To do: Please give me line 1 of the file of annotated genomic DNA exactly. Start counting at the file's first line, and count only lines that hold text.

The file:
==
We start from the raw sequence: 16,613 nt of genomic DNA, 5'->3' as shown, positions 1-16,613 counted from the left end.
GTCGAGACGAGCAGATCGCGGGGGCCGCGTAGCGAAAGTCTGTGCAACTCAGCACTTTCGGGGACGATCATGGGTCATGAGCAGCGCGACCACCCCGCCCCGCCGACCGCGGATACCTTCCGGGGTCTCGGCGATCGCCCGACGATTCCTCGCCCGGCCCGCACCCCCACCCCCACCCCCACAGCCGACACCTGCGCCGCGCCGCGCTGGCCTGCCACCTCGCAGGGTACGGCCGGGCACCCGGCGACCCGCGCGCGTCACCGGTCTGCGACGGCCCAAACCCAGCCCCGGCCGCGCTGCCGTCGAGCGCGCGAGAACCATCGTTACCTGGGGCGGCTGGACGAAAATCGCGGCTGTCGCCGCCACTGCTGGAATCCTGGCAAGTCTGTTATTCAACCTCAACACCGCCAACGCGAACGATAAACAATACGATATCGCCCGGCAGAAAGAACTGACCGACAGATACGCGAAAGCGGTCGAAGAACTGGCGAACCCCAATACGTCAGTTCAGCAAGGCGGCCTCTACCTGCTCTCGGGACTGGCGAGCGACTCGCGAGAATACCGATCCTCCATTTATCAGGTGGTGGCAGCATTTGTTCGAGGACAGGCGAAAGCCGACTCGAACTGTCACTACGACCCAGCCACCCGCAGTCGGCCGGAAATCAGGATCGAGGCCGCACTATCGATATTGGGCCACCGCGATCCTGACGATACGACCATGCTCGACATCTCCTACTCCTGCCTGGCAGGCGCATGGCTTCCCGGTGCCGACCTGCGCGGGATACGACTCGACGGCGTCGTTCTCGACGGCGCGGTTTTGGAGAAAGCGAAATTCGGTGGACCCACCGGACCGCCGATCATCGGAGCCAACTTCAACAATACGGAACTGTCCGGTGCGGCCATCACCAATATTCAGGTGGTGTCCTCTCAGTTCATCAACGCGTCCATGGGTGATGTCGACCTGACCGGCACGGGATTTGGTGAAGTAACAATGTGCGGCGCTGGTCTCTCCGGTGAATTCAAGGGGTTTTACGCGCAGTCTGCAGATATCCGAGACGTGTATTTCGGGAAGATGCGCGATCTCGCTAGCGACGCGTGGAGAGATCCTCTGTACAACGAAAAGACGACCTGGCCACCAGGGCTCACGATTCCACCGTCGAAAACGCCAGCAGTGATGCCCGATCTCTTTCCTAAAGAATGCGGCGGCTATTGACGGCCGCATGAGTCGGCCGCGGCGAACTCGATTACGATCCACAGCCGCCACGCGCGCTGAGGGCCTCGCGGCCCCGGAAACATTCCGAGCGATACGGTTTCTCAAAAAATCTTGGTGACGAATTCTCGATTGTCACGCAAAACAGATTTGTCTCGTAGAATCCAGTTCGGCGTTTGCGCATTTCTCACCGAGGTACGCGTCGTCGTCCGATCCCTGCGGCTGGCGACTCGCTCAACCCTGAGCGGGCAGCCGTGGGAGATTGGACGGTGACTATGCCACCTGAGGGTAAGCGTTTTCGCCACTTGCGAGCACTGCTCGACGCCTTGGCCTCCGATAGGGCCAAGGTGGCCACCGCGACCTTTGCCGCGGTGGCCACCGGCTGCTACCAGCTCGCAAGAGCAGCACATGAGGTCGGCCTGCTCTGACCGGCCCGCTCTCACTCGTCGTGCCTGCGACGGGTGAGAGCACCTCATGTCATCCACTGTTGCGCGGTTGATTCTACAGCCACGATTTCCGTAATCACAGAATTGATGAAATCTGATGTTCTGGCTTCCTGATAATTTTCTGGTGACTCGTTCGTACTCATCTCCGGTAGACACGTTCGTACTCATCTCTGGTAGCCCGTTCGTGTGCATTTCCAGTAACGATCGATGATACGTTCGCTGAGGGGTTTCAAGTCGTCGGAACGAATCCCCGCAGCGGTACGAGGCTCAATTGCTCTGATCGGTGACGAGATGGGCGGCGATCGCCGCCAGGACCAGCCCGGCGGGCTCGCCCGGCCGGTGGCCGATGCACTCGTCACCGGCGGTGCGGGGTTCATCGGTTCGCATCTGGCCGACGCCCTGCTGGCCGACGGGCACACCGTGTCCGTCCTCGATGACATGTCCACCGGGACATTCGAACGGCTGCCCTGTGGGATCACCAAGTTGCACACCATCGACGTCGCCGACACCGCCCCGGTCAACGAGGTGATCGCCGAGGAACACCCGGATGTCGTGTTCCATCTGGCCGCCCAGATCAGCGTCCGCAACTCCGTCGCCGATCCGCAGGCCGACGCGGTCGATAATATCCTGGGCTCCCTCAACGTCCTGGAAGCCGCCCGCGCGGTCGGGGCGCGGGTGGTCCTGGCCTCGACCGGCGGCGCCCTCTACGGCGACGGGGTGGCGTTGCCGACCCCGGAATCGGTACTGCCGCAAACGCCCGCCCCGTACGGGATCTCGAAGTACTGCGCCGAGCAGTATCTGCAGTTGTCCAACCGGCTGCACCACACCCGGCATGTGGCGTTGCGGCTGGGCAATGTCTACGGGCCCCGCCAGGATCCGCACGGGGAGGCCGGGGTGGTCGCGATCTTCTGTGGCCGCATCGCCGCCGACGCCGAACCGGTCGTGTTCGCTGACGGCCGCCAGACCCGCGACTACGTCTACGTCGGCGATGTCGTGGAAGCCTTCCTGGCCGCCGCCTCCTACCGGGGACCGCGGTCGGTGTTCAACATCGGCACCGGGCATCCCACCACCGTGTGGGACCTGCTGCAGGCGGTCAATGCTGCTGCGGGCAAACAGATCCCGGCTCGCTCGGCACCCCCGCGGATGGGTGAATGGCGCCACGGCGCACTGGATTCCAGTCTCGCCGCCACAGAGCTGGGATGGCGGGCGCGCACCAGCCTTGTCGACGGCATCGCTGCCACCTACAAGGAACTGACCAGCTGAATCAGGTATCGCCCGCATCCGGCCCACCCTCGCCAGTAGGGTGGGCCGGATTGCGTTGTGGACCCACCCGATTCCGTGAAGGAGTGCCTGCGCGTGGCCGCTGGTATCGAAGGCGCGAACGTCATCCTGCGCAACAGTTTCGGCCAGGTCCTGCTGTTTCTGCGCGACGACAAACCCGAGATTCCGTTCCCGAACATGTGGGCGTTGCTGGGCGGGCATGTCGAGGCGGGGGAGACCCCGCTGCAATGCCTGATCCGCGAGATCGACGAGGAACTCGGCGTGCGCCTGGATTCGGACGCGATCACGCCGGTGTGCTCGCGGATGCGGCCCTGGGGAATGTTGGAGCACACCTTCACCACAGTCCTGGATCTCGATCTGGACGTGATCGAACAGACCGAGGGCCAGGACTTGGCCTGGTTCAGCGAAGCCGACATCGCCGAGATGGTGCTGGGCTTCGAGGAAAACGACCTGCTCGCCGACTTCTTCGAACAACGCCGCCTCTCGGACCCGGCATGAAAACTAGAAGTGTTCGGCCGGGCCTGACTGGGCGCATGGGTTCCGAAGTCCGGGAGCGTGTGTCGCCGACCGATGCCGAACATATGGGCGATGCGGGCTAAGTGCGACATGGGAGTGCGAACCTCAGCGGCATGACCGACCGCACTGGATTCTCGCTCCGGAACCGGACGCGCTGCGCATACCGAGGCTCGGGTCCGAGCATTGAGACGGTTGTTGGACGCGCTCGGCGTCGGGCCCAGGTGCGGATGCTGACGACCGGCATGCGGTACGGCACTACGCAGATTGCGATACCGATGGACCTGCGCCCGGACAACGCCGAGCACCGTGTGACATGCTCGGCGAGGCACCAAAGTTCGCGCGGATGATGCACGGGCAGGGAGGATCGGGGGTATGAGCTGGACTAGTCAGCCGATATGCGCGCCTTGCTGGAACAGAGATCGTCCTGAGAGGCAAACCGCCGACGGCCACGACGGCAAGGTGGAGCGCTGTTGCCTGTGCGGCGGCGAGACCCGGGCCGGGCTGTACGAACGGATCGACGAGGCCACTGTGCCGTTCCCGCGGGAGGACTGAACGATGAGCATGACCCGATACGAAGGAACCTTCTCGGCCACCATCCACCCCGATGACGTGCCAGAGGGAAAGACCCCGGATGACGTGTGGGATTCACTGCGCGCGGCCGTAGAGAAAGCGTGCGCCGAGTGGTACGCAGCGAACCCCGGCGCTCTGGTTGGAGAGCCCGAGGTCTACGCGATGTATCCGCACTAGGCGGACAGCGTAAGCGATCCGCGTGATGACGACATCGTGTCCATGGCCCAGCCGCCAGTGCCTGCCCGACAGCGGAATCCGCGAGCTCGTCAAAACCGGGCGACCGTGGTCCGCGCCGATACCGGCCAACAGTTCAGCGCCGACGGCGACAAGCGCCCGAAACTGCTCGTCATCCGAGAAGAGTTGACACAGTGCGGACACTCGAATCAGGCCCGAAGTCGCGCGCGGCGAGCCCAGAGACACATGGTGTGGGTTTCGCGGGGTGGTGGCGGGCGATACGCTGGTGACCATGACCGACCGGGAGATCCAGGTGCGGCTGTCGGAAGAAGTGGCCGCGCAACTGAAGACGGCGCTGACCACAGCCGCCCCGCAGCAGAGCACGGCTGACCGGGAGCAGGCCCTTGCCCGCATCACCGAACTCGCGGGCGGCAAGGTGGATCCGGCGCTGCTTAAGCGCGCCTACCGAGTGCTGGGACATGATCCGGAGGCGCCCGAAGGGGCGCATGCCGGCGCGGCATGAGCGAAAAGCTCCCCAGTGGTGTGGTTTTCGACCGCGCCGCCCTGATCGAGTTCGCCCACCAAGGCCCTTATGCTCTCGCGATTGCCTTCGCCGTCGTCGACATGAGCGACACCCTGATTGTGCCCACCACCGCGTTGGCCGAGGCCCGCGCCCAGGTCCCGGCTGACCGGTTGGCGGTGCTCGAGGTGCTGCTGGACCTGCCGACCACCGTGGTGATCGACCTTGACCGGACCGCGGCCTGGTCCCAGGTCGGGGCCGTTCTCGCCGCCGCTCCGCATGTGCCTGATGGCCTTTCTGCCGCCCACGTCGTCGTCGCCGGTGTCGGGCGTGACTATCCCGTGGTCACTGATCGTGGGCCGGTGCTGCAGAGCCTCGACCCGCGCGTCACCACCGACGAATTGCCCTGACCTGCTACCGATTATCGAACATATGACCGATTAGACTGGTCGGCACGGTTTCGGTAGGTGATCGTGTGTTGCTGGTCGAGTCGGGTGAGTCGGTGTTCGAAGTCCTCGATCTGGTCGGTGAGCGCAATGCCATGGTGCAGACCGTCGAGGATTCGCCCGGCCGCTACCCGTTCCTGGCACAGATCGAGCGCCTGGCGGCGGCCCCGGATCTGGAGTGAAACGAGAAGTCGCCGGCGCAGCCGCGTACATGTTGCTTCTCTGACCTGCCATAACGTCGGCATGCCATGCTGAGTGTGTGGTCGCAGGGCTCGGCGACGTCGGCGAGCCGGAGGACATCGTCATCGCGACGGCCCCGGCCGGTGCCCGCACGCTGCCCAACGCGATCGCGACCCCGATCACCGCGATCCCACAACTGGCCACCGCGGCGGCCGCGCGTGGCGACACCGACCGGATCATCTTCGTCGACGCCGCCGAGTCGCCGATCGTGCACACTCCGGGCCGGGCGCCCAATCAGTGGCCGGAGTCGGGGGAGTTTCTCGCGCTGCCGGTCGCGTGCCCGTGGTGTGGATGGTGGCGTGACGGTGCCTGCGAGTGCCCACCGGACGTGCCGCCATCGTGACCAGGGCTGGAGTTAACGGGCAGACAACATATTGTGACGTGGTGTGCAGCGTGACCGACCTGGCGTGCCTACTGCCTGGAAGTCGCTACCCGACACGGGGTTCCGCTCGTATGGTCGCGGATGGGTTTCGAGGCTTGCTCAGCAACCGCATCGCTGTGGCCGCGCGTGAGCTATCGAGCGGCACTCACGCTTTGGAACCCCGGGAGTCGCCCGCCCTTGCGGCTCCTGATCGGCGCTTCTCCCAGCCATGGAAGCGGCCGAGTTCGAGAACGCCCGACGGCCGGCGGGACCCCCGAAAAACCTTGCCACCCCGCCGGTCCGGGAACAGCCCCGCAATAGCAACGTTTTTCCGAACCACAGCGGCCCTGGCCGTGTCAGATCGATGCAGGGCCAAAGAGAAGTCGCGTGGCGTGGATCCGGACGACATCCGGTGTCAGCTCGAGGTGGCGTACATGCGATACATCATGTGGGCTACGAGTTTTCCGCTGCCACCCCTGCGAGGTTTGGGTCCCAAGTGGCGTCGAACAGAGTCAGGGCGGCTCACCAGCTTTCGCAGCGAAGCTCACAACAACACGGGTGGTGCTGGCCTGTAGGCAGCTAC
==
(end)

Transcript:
We start from the raw sequence: 16,613 nt of genomic DNA, 5'->3' as shown, positions 1-16,613 counted from the left end.